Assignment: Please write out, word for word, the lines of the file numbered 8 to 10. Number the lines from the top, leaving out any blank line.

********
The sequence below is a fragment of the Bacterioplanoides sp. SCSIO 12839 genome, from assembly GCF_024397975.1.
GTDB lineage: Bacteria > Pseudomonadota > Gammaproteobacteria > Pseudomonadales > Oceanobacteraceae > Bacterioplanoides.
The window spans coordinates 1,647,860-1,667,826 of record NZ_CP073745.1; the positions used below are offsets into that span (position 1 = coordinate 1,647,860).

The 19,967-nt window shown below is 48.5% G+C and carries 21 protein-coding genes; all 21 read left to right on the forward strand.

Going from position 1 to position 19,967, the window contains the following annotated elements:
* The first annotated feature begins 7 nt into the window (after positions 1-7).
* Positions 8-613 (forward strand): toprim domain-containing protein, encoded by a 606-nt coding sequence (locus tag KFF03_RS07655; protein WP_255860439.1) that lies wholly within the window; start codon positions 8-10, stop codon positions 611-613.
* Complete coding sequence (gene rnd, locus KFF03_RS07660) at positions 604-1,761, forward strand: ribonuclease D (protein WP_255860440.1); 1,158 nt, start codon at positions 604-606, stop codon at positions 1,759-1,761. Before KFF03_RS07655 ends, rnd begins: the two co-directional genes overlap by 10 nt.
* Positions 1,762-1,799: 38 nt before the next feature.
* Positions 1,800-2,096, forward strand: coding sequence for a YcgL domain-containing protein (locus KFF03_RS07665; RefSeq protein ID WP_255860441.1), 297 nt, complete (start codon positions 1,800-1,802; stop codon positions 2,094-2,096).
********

* Complete coding sequence (gene rnd, locus KFF03_RS07660) at positions 604-1,761, forward strand: ribonuclease D (protein WP_255860440.1); 1,158 nt, start codon at positions 604-606, stop codon at positions 1,759-1,761. Before KFF03_RS07655 ends, rnd begins: the two co-directional genes overlap by 10 nt.
* Positions 1,762-1,799: 38 nt before the next feature.
* Positions 1,800-2,096, forward strand: coding sequence for a YcgL domain-containing protein (locus KFF03_RS07665; RefSeq protein ID WP_255860441.1), 297 nt, complete (start codon positions 1,800-1,802; stop codon positions 2,094-2,096).